Gardening in the Pacific Northwest: The Complete Homeowner's Guide includes information on...
- Our Climate (it's complicated — the information in this section alone is worth the cover price)
- Good Garden Culture (soil, fertilizer, irrigation and mulch)
- Diseases, Pests and Solutions
- Plant Picks: What Thrives Here (so many, and with great photos)
- Design, Northwest Garden Style (our unique style and garden types)
Illustrating that Northwest Garden Style...
|From NW Garden Style — the garden of Vanessa Gardener Nagel|
|From NW Garden Style — the garden of Scott Weber|
The book's introduction sets the tone perfectly:
"Pacific Northwesterners are passionate gardeners — perhaps because we live in a land of unlimited planting possibilities. Our spectacular natural landscape and benign climate beckon us outdoors to cultivate and create. For the purpose of this guide, the Pacific Northwest includes the geographical regions of Oregon, Washington, and southwest British Columbia, on both sides of the Cascade Mountains. West of the Cascades, moderate temperatures allow us to succeed with a vast array of plants from all over the world. East of the mountains, a more arid continental climate produces larger swings in temperature , but this area offers no less interesting gardening."
They had me right there — did you catch that? The authors state right up front that the Pacific Northwest isn't defined as just the I-5 corridor (Western Oregon, Washington and British Columbia). As someone who grew up in Eastern Washington I get so frustrated when I read things like "the Pacific Northwest had a white Christmas for the first time in years"... just because it snowed in Seattle, Tacoma and Portland on the holiday this year. Eastern Washington and Oregon are a huge part of the PNW and no strangers to snow and cold temperatures, throughout the winter.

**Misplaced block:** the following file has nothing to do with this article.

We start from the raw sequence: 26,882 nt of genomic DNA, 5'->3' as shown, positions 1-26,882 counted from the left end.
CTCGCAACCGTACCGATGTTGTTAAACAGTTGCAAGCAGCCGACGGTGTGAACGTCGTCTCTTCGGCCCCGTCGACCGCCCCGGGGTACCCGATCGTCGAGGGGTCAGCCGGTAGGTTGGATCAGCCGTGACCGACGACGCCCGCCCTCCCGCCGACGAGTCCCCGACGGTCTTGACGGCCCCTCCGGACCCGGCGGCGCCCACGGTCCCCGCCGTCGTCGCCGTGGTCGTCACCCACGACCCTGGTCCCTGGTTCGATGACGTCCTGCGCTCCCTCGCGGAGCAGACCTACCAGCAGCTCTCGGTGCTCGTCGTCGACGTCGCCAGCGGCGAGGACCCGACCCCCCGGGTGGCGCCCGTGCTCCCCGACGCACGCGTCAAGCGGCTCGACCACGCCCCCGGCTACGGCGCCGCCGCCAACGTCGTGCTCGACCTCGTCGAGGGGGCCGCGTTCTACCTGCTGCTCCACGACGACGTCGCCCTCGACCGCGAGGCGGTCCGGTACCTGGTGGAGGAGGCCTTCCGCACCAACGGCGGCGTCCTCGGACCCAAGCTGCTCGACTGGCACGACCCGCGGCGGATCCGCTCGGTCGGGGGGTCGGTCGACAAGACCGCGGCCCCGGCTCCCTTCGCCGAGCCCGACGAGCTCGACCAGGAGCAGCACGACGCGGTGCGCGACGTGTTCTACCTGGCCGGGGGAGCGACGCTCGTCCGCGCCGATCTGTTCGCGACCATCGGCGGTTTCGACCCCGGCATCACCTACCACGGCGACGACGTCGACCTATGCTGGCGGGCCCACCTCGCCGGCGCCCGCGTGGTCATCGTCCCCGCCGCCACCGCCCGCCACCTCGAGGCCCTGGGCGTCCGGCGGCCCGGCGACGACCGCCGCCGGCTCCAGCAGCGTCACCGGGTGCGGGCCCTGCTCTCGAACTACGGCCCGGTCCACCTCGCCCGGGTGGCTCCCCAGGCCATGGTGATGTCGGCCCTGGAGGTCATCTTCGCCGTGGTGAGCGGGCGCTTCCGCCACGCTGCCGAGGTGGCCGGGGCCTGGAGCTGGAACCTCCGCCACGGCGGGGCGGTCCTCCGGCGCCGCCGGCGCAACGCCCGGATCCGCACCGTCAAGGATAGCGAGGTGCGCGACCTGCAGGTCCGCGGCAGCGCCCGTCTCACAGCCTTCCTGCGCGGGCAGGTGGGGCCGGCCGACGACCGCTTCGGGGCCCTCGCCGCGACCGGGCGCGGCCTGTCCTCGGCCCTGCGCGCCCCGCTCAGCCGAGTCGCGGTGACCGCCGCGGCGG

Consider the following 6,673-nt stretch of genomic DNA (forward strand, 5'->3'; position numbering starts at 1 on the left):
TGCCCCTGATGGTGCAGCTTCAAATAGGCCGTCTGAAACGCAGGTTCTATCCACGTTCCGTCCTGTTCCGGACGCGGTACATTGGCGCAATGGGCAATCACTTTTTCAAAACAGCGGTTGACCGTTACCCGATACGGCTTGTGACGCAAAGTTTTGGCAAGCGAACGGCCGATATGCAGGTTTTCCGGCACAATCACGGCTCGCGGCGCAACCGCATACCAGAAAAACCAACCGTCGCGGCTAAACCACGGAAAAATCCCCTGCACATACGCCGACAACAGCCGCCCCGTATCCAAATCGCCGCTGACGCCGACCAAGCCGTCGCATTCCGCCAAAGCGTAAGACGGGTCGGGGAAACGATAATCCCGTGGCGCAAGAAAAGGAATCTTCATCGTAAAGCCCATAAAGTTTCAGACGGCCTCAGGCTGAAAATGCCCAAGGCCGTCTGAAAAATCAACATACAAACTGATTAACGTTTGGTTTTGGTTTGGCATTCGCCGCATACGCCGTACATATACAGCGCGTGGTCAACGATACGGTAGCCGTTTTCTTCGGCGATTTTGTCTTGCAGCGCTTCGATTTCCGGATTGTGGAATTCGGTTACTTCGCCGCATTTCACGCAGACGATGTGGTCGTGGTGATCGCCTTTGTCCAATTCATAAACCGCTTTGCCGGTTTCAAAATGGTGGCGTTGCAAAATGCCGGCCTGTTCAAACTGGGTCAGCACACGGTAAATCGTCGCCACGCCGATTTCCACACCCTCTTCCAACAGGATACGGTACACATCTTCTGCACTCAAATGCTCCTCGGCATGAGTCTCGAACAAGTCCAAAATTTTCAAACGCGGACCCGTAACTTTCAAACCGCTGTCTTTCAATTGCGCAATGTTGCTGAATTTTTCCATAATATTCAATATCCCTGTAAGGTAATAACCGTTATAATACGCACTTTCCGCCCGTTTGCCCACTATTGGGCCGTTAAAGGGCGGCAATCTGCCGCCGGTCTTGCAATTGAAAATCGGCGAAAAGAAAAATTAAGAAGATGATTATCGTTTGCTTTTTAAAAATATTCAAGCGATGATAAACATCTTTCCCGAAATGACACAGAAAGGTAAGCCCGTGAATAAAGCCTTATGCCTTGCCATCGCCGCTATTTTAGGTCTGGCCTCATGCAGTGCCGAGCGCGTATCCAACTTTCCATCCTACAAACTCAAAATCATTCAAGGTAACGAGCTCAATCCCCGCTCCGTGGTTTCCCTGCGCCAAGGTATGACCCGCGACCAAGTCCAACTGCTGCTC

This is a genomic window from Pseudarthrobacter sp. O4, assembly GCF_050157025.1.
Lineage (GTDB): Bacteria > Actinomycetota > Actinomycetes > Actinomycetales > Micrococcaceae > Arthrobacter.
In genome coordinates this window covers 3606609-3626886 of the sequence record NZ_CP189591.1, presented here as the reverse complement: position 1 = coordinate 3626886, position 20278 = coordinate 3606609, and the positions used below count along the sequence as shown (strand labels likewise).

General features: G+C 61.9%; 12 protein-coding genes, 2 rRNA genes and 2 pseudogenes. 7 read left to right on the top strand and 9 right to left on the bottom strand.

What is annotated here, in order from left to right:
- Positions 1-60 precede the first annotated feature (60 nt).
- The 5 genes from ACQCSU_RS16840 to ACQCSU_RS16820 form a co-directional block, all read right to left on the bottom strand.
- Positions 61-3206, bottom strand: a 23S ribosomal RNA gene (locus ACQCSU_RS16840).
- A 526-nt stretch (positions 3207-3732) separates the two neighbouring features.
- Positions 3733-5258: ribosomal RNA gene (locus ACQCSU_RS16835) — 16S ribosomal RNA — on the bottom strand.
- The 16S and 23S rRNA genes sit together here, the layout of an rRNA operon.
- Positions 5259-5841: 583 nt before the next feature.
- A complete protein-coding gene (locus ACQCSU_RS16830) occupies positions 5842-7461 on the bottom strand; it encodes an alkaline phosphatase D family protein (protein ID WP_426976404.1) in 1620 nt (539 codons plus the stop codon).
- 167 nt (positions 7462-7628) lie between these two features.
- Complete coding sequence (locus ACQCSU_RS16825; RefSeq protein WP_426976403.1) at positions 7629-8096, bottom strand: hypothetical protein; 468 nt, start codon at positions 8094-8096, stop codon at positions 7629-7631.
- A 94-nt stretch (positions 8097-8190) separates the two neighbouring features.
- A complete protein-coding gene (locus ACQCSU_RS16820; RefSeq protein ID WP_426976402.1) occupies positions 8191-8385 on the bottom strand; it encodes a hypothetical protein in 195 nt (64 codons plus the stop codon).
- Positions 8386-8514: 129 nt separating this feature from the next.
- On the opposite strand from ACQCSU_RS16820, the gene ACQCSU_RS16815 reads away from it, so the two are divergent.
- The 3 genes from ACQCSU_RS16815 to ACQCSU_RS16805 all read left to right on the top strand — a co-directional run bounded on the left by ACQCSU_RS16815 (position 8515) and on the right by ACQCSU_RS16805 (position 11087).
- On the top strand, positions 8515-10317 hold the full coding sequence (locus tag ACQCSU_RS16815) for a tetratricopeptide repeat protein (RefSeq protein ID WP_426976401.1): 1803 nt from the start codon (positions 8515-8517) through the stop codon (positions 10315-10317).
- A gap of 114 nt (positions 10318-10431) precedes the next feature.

In the book's first chapter the eight climatic sub-regions that make up the Pacific Northwest are identified and roughly 13 or so pages are dedicated to covering them in detail.
|Broadleaf evergreens are especially vulnerable when a superfreeze srikes|
The book is filled with gorgeous photos, there's not a page that doesn't have at least one. The two below, from the "Good Garden Culture" section, introduce the topic of irrigation zones and illustrate the luxury of gardening in my PNW sub-region — Portland Metro, within the Willamette Valley. The first photo shows mesic plants, those that require regular water during our dry summers.
The second is of a garden featuring well draining soil planted with xeric plants (grown in dry zones) while plants that need summer irrigation are grouped together in another section. That's logical gardening!
The meat of the book (over 200 pages) is devoted to plant recommendations...